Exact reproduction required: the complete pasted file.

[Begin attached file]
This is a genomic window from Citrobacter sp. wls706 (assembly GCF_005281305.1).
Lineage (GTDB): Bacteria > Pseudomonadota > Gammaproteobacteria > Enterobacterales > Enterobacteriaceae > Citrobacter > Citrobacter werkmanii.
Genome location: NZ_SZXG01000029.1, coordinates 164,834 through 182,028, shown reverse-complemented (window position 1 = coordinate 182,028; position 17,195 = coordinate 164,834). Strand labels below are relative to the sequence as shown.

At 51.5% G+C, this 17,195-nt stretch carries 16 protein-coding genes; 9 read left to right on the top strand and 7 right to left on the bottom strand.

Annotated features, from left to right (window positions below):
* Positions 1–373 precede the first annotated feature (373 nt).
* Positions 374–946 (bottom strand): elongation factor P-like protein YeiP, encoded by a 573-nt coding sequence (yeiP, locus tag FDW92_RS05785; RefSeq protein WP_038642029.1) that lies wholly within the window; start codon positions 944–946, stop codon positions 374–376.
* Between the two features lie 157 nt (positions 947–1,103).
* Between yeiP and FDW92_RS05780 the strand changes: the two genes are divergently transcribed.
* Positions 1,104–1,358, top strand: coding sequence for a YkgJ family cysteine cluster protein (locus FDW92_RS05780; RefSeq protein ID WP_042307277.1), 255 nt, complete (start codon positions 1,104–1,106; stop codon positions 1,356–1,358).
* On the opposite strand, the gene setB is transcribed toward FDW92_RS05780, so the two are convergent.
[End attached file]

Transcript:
This is a genomic window from Citrobacter sp. wls706 (assembly GCF_005281305.1).
Lineage (GTDB): Bacteria > Pseudomonadota > Gammaproteobacteria > Enterobacterales > Enterobacteriaceae > Citrobacter > Citrobacter werkmanii.
Genome location: NZ_SZXG01000029.1, coordinates 164,834 through 182,028, shown reverse-complemented (window position 1 = coordinate 182,028; position 17,195 = coordinate 164,834). Strand labels below are relative to the sequence as shown.

At 51.5% G+C, this 17,195-nt stretch carries 16 protein-coding genes; 9 read left to right on the top strand and 7 right to left on the bottom strand.

Annotated features, from left to right (window positions below):
* Positions 1–373 precede the first annotated feature (373 nt).
* Positions 374–946 (bottom strand): elongation factor P-like protein YeiP, encoded by a 573-nt coding sequence (yeiP, locus tag FDW92_RS05785; RefSeq protein WP_038642029.1) that lies wholly within the window; start codon positions 944–946, stop codon positions 374–376.
* Between the two features lie 157 nt (positions 947–1,103).
* Between yeiP and FDW92_RS05780 the strand changes: the two genes are divergently transcribed.
* Positions 1,104–1,358, top strand: coding sequence for a YkgJ family cysteine cluster protein (locus FDW92_RS05780; RefSeq protein ID WP_042307277.1), 255 nt, complete (start codon positions 1,104–1,106; stop codon positions 1,356–1,358).
* On the opposite strand, the gene setB is transcribed toward FDW92_RS05780, so the two are convergent.